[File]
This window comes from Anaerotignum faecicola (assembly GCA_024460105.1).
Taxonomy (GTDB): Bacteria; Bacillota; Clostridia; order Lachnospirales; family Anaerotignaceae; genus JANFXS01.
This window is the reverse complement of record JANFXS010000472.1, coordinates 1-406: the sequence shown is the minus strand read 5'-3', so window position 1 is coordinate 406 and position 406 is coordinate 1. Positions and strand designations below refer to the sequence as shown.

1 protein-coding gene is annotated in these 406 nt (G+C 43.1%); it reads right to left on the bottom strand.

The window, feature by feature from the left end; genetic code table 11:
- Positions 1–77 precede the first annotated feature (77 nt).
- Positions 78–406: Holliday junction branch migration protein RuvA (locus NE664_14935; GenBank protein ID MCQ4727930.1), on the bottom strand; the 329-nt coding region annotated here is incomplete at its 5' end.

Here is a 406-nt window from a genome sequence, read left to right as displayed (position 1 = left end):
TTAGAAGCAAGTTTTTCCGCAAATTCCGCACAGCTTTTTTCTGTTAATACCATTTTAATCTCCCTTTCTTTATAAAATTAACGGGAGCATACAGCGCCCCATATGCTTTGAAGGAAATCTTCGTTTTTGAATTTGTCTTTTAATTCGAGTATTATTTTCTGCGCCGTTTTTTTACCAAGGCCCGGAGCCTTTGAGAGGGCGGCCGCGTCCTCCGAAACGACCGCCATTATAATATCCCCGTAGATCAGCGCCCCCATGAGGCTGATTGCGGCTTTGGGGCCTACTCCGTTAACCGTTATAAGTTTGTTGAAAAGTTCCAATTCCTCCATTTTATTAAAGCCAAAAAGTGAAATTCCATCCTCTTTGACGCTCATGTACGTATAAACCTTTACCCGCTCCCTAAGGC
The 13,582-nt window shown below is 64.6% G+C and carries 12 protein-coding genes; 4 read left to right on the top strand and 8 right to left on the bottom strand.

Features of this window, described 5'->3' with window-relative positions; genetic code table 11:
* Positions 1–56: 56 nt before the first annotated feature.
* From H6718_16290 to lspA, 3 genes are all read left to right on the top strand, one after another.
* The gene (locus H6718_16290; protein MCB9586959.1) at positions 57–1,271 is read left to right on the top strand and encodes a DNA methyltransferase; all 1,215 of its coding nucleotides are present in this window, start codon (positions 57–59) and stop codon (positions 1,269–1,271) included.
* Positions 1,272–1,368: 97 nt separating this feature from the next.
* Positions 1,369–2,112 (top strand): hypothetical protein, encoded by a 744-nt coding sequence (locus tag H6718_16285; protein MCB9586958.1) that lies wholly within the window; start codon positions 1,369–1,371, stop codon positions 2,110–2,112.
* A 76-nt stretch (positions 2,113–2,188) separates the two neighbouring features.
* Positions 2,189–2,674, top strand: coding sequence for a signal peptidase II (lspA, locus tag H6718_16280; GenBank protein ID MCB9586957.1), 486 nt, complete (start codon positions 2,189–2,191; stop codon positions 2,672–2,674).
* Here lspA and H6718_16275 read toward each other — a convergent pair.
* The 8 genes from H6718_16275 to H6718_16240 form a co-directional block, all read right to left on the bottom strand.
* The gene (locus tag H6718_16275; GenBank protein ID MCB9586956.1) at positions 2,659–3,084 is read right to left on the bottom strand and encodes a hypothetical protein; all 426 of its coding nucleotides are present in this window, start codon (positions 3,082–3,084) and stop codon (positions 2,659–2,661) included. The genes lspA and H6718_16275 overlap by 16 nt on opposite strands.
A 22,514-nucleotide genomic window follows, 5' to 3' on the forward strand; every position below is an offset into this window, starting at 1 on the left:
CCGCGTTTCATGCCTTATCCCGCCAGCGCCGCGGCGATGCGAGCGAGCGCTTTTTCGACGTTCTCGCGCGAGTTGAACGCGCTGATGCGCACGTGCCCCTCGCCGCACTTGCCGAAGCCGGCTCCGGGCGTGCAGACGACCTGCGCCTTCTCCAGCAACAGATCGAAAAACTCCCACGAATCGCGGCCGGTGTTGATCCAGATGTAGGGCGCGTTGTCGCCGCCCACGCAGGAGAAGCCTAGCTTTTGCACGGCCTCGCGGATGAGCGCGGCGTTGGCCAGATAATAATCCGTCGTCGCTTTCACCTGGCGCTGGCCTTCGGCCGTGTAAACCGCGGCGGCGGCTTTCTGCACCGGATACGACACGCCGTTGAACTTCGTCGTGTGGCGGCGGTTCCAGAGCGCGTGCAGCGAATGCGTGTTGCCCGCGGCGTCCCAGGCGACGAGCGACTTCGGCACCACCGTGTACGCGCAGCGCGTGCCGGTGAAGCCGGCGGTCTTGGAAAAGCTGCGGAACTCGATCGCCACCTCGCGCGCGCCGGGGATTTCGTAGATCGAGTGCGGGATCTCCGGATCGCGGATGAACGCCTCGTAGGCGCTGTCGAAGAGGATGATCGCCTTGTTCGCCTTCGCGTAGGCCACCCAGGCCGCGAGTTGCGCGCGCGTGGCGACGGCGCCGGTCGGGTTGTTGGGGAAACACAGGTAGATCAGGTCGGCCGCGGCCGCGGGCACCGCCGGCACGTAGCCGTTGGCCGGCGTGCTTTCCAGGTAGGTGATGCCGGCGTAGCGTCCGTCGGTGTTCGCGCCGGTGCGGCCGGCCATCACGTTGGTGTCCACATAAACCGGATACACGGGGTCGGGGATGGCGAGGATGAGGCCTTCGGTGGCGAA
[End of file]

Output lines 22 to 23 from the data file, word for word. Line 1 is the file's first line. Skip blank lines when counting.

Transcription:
A 22,514-nucleotide genomic window follows, 5' to 3' on the forward strand; every position below is an offset into this window, starting at 1 on the left:
CCGCGTTTCATGCCTTATCCCGCCAGCGCCGCGGCGATGCGAGCGAGCGCTTTTTCGACGTTCTCGCGCGAGTTGAACGCGCTGATGCGCACGTGCCCCTCGCCGCACTTGCCGAAGCCGGCTCCGGGCGTGCAGACGACCTGCGCCTTCTCCAGCAACAGATCGAAAAACTCCCACGAATCGCGGCCGGTGTTGATCCAGATGTAGGGCGCGTTGTCGCCGCCCACGCAGGAGAAGCCTAGCTTTTGCACGGCCTCGCGGATGAGCGCGGCGTTGGCCAGATAATAATCCGTCGTCGCTTTCACCTGGCGCTGGCCTTCGGCCGTGTAAACCGCGGCGGCGGCTTTCTGCACCGGATACGACACGCCGTTGAACTTCGTCGTGTGGCGGCGGTTCCAGAGCGCGTGCAGCGAATGCGTGTTGCCCGCGGCGTCCCAGGCGACGAGCGACTTCGGCACCACCGTGTACGCGCAGCGCGTGCCGGTGAAGCCGGCGGTCTTGGAAAAGCTGCGGAACTCGATCGCCACCTCGCGCGCGCCGGGGATTTCGTAGATCGAGTGCGGGATCTCCGGATCGCGGATGAACGCCTCGTAGGCGCTGTCGAAGAGGATGATCGCCTTGTTCGCCTTCGCGTAGGCCACCCAGGCCGCGAGTTGCGCGCGCGTGGCGACGGCGCCGGTCGGGTTGTTGGGGAAACACAGGTAGATCAGGTCGGCCGCGGCCGCGGGCACCGCCGGCACGTAGCCGTTGGCCGGCGTGCTTTCCAGGTAGGTGATGCCGGCGTAGCGTCCGTCGGTGTTCGCGCCGGTGCGGCCGGCCATCACGTTGGTGTCCACATAAACCGGATACACGGGGTCGGGGATGGCGAGGATGAGGCCTTCGGTGGCGAA